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The vets were respondent. Woody Williams, last surviving Medal of Honor recipient from the battle, was beaming to the gather crowds. A Navajo code talker was signing a commemorative map. Other vets entered, all nine decades young.
Also in this series:
- Packed for the Iwo Jima 70th Anniversary Charter
- Cabotage and Getting to Guam on a Delta Award
- Best Amenity Kit Ever – The United Iwo Jima 70th Anniversary
- Iwo Jima 70th Anniversary Banquet in Guam
- On Iwo Jima My Camera Froze and My iPhone Reset
- Iwo Jima 70th Anniversary United Charter Flight
- Iwo Jima 70th Anniversary: The Island
Lieutenant General Lawrence F. Snowden, USMC (ret.) is the leading light that did the painstaking diplomatic work in the 1980s for the first Reunion of Honor on the island, held for the 40th, and continues to this day. He was wounded on Iwo Jima, evacuated to Guam, and convinced the doctor to allow him to return to his men on the island. Military Historic Tours, lead by founder Colonel Warren H. Wiedhahn, USMC (Ret) does the complicated logistics work for the events.
Gen. Snowden emphasized in his greeting the positive state of current US-Japanese relations, calling it the strongest bilateral relationship the US has today. He told the audience the time for hate is past and talked through his own journey to reach that perspective. Later in the day, P51 pilot Jerry Yellen made his case for repurposing V-J Day into an international day of peace.
The symposium launched into a comprehensive overview of the Iwo Jima’s history, and the battle, from scholar and National Parks ranger James Oelke Farley. It was a great help in placing the context of the upcoming visit.
Next was a representative of the American Battle Monuments Commission that discussed their work, the cemeteries they main, and the winding bureaucratic road the cemeteries and fallen have travailed. As cemeteries shifted and were consolidated to Hawaii and Philippines, some remains were interred and exhumed as many as five times. The cemeteries on Iwo Jima are remembered now by memorial markers. I have visited a number of the AMBC’s sites and plan (this week!) to visit more. Anyone visiting Hawaii should, after a Pearl Harbor visit, head up the hills to the VA cemetery at Punchbowl and the ABMC’s memorial.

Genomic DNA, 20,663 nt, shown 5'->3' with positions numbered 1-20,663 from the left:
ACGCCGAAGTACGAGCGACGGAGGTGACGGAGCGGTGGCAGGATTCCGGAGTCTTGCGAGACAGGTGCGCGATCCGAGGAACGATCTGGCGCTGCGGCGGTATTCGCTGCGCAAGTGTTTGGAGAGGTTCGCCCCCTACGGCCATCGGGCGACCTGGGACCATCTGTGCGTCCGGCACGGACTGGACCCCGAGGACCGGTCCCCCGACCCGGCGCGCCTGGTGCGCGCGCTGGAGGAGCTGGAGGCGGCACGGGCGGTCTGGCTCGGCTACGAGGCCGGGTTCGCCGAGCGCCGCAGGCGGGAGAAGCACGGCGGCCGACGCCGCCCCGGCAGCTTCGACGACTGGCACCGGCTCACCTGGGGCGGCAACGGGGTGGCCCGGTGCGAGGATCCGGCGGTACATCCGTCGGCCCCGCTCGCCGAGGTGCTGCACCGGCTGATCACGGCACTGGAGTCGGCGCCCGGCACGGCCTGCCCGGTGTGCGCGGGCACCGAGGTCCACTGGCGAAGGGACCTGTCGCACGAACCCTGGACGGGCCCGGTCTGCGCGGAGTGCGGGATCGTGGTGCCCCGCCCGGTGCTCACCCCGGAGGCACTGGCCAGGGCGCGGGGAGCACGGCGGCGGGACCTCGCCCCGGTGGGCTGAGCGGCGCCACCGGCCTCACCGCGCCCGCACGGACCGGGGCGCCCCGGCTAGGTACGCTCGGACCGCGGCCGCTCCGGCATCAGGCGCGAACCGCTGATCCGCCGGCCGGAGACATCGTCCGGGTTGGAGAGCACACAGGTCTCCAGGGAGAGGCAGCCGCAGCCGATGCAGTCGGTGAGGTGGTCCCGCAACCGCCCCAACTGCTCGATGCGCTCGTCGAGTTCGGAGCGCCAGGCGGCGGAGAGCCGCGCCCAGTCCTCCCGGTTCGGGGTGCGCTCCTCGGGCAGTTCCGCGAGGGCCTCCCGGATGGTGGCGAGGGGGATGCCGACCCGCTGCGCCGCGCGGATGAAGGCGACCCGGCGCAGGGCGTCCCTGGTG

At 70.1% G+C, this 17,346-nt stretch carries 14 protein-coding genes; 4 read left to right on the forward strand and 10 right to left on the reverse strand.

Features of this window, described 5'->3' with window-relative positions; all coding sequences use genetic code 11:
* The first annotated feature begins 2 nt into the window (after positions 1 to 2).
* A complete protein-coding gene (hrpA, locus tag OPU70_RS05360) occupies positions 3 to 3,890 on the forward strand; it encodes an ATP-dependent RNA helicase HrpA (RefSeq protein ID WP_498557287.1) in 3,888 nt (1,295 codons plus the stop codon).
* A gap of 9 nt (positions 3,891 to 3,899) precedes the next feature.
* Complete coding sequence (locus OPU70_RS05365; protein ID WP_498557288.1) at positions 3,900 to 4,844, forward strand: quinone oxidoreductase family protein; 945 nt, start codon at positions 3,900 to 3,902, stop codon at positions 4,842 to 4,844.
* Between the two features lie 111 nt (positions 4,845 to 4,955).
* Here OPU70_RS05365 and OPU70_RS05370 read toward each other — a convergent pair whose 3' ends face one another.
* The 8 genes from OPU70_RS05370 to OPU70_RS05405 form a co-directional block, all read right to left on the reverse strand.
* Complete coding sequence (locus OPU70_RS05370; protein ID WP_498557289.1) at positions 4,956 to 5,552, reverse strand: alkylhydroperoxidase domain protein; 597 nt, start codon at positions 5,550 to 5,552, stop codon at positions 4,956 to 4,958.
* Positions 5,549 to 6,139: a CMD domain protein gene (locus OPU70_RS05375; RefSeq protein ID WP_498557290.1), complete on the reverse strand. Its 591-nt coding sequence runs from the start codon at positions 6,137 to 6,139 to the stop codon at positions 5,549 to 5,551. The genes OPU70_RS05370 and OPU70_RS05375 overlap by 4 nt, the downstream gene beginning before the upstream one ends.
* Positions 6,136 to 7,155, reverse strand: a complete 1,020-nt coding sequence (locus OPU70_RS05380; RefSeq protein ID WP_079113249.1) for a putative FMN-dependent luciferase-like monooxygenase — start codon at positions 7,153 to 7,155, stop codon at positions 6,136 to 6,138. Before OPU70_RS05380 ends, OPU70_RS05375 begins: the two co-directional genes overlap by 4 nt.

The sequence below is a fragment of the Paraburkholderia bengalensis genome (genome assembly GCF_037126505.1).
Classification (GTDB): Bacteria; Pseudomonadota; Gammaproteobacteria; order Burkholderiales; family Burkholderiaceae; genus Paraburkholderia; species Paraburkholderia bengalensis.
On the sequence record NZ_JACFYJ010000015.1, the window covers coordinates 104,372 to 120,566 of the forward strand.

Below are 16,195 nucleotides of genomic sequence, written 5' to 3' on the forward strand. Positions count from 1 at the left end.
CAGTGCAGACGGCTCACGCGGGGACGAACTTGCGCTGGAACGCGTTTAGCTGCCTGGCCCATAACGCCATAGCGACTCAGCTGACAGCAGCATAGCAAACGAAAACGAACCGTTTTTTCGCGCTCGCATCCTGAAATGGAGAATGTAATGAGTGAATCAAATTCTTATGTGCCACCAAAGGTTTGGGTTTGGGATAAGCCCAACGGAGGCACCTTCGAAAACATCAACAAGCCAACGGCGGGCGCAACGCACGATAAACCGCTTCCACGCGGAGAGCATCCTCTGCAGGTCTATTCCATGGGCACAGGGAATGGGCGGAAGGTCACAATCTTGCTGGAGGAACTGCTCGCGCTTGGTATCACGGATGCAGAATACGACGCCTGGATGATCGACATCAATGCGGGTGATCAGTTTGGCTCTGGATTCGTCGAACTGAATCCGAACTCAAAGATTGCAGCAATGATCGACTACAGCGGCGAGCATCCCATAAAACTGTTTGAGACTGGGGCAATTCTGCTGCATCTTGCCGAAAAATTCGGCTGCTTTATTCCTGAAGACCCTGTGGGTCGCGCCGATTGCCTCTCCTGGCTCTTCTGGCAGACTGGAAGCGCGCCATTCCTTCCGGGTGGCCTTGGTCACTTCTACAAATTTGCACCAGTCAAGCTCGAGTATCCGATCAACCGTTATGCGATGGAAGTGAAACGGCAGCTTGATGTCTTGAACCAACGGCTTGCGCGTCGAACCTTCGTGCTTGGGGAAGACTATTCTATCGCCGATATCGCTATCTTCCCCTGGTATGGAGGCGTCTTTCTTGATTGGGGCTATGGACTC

The afternoon panel featured several veterans sharing their experiences at the battle, the years since, and the experience of returning to the black sands. In a first, heavily covered by Japanese media, a surviving Japanese defender appeared along with author Don King, who features him on the cover of A Tomb Called Iwo Jima. . He had been badly wounded and his life was spared by an American solider whose military dog had located the wounded. This gentleman (I did not catch his name) awoke in a military hospital in Guam.
The symposium at a close, it was time to collect our charter boarding passes from the United staff at the hotel and to prepare for the evening’s banquet. The vets led the way, as they have for 70 years.